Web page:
The Hammer Guide

Several types of hammers are used in woodworking which come in different weights starting at 6oz and go up to 38oz. This guide will be focusing on the Warrington hammer as this is the one Paul Sellers recommends. The handle is usually made from ash and the head is double ended. One end is formed into narrow taper for refining work, and the other end has a round striking face which is ever so slightly domed across the face.

Hammer on the workbench

Uses

10oz is a great weight for driving pins and tapping joints together. At this size, this hammer is great for a variety of delicate and precise hammering tasks. For larger nails and joints, a weight of 12oz and up would be more suitable. A claw hammer has a curved fork at one side of the hammerhead which helps to lever nails out of wood.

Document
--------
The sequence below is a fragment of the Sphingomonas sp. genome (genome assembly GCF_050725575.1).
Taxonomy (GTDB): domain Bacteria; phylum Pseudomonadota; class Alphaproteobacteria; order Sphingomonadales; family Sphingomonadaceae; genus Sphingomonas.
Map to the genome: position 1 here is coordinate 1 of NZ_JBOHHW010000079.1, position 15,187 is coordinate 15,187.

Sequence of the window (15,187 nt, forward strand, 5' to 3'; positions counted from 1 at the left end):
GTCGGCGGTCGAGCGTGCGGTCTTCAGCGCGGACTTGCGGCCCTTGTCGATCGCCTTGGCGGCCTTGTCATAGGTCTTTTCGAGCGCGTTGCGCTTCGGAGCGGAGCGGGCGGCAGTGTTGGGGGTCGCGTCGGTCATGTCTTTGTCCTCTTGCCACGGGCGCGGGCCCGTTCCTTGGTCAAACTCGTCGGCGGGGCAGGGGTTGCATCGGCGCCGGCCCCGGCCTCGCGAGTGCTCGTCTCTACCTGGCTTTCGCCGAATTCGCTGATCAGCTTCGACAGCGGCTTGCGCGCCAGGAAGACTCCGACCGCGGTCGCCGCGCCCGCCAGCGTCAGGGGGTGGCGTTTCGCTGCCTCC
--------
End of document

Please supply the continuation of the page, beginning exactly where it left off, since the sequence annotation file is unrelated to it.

Terminology

Head- The top of the hammer, usually made of forged steel, a different material from the handle

Face- Round surface(s) on the end of the hammerhead used as a striking surface

Handle- The shaft, usually made from ash

Types of Hammer

  • The Warrington Hammer (Often called The Cross Peen Hammer)
  • Claw Hammer
  • Nylon Headed Hammer (Chisel Hammer)

Parts of a Hammer

Face

Head

Peen

Handle

Further Reading

To read more on the hammer, we recommend the following from Paul’s blog:

 

My Minimalist Tools- Another Hammer

Privacy Notice
You must enter certain information to comment on this page. We take the handling of personal information seriously and appreciate your trust in us. Our Privacy Policy sets out important information about us and how we use and protect your personal data and it also explains your legal rights in respect of it. Please click here to read it before you comment.

Leave a Reply